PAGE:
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Volume 16 Issue 1

The Effects of Neighboring, Social Networks, and Collective Efficacy on Crime Victimization: An Alternative Systemic model of Social Disorganization

Soto, A. J., Trahan, A., McGrath, J.

The current study was designed to test a full systemic model of social disorganization and develop better indicators for intervening variables. Data come from the 2002-2003 Seattle Neighborhoods and Crime Survey (n = 2,200). Measures include six exogenous structural variables. Intervening variables are neighboring, social networks, and collective efficacy. Structural equation modeling was used to explore the direct and indirect effects of these measures on crime victimization. Results show neighboring had a direct positive effect and an indirect negative effect via collective efficacy on crime victimization. Two constructs for social networks emerged. Neighborhood networks showed a negative indirect effect on victimization via collective efficacy. Non-neighborhood networks showed a direct positive effect on victimization. Implications of the findings, as well as limitations and directions for future research, are discussed.

Systematic Review of Recidivism Rates of Older Adult Male Sex Offenders

Smethurst, A. J., Bamford, J., Tully, R. J.

This study aimed to systematically review the recidivism rates of older male sex offenders (50+) relative to their younger counterparts.

Perceptions of Criminal Responsibility Through the Lens of Race

Gamache, K., Platania, J., Zaitchik, M.

Historically, Black defendants have faced more severe sentences compared to White defendants. Research investigating this phenomenon in the paradigm of the insanity defense, found that Black defendants were acquitted as “not guilty by reason of insanity” (NGRI) significantly more often than White defendants (Poulson, 1990). In the current study, we investigate the influence of race of defendant and race of victim on judgments of NGRI in a 3 (race of victim: Black v. White v. Hispanic) x 3 (race of defendant: Black v. White v. Hispanic) between-subjects design. Our results indicated that a Hispanic defendant was acquitted NGRI more frequently and perceived as least dangerous compared to Black and White defendants. Assessments of future dangerousness were greatest when the defendant was Black and the victim was White. This finding provides supporting evidence of a crossrace effect within the context of criminal responsibility (Baldus et al., 1998). In addition, our findings offer an alternative to Poulson (1990), expanding this research to include Hispanic minorities as essential in this paradigm, and contribute to the research on the cross-race victim effect with juror decision making.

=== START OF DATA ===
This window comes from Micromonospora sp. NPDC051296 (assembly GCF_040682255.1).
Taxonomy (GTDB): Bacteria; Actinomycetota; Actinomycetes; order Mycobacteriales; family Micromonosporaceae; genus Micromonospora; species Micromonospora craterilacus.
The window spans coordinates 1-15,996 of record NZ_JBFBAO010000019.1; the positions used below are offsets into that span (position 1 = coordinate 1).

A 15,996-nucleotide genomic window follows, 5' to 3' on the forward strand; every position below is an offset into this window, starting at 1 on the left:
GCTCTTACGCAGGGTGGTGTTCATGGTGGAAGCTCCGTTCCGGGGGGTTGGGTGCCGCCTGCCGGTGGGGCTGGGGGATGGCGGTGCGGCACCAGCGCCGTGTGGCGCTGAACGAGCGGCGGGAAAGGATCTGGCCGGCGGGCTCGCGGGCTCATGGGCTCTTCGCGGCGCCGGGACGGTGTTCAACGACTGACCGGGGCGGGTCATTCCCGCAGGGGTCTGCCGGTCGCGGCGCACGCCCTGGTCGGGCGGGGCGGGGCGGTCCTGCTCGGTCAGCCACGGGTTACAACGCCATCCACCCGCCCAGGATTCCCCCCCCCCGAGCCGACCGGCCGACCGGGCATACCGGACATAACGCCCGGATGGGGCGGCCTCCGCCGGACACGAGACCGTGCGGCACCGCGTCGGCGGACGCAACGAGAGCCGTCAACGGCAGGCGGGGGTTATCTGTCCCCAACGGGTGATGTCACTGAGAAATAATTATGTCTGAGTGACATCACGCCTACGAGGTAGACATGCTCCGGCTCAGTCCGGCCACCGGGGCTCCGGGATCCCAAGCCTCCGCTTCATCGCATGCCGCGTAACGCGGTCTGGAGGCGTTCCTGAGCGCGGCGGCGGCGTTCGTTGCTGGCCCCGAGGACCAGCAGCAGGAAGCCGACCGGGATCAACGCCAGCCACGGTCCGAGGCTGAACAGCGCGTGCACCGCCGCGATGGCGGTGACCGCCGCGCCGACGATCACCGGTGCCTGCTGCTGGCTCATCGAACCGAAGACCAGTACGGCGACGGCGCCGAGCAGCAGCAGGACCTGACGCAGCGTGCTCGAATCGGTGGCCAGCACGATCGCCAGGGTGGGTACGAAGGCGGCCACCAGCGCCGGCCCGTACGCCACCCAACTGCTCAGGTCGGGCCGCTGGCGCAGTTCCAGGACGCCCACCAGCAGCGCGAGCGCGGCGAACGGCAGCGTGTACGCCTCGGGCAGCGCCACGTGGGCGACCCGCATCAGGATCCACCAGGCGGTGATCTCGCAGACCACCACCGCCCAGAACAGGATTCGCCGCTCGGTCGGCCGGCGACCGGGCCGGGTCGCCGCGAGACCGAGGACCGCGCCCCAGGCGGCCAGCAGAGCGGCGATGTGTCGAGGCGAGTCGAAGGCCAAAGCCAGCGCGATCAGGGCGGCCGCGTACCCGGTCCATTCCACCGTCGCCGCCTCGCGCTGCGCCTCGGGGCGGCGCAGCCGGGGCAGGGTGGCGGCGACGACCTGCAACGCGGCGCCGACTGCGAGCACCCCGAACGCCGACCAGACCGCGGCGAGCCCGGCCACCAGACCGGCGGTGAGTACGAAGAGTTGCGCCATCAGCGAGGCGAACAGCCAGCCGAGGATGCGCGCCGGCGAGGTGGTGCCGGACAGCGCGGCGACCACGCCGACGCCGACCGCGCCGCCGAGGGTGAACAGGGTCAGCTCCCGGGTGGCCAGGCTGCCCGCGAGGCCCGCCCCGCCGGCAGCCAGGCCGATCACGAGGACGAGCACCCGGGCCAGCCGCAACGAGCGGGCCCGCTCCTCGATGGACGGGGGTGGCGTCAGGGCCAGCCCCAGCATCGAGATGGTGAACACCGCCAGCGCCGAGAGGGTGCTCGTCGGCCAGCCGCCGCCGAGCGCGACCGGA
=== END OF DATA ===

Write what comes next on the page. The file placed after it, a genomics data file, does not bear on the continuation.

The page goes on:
Mock Jurors' Comprehension of Aggravating and Mitigating Factors: The Impact of Timing and Type of Sentencing Phase Instructions

Maier, S. L., Mannes, S., Foster, E. E.

Research concludes that after receiving sentencing phase instructions in capital cases, mock jurors do not understand aggravating and mitigating factors, and the behaviors or circumstances that contribute to each (e.g., Smith & Haney, 2011). Through utilization of a real murder trial transcript, the present study examines the effects of the simplicity (standard or simplified) and timing of the sentencing phase instructions (before or after sentencing phase testimony) on mock jurors’ understanding of such factors. Thematic analysis of open-ended responses to survey questions also explores the nature of mock jurors’ (mis)understanding. Results indicate that there is a relationship between type of instructions given and participants’ understanding of both aggravating and mitigating factors. Simplified instructions resulted in better, but still poor, understanding. However, no statistically significant relationships are found between instruction timing and participants’ understanding of aggravating or mitigating factors. Open-ended responses reveal ways in which participants erroneously define aggravating and mitigating factors, which could aid policy makers in the rewriting of sentencing phase instructions.

Cheese It, It's the Fuzz: Testing the Belief that Guilt Predicts Police Avoidance

Reynolds, J. J., Estrada-Reynolds, V., Freng, S., McCrea, S. M.

Police officers must rely on the available information when investigating crimes. One cue police sometimes rely on is suspect movement (e.g., furtive movements and headlong flight). The courts have explicitly allowed officers to use this information to support warrantless searches. Yet, there is scant empirical evidence examining whether suspect movement is associated with guilt. Using 141 participants in an experimental design, we examined whether individuals who were made guilty (experimentally) would be more likely to avoid a police representation in a social distance paradigm. We also examined a second legal perspective, that racial minorities or individuals who have low police legitimacy would be more likely to avoid the police. Using Bayesian statistics and information criteria we found that neither guilt nor race was associated with avoidance, but feeling guilty was positively associated with avoidance.

Mental Health, Stigma, Gender, And Seeking Treatment: Interpretations and Experiences of Prison Employees

Ricciardelli, R., Haynes, S. H., Burdette, A., Keena, L., McCreary, D. R., Carleton, R. N., Lambert, E. G., Groll, D.

Social and personal stigma surrounding mental disorders among public safety personnel (PSP), including correctional staff, is undergoing a process of transformation. We examined how diverse Canadian prison staff interpret mental health and treatment seeking.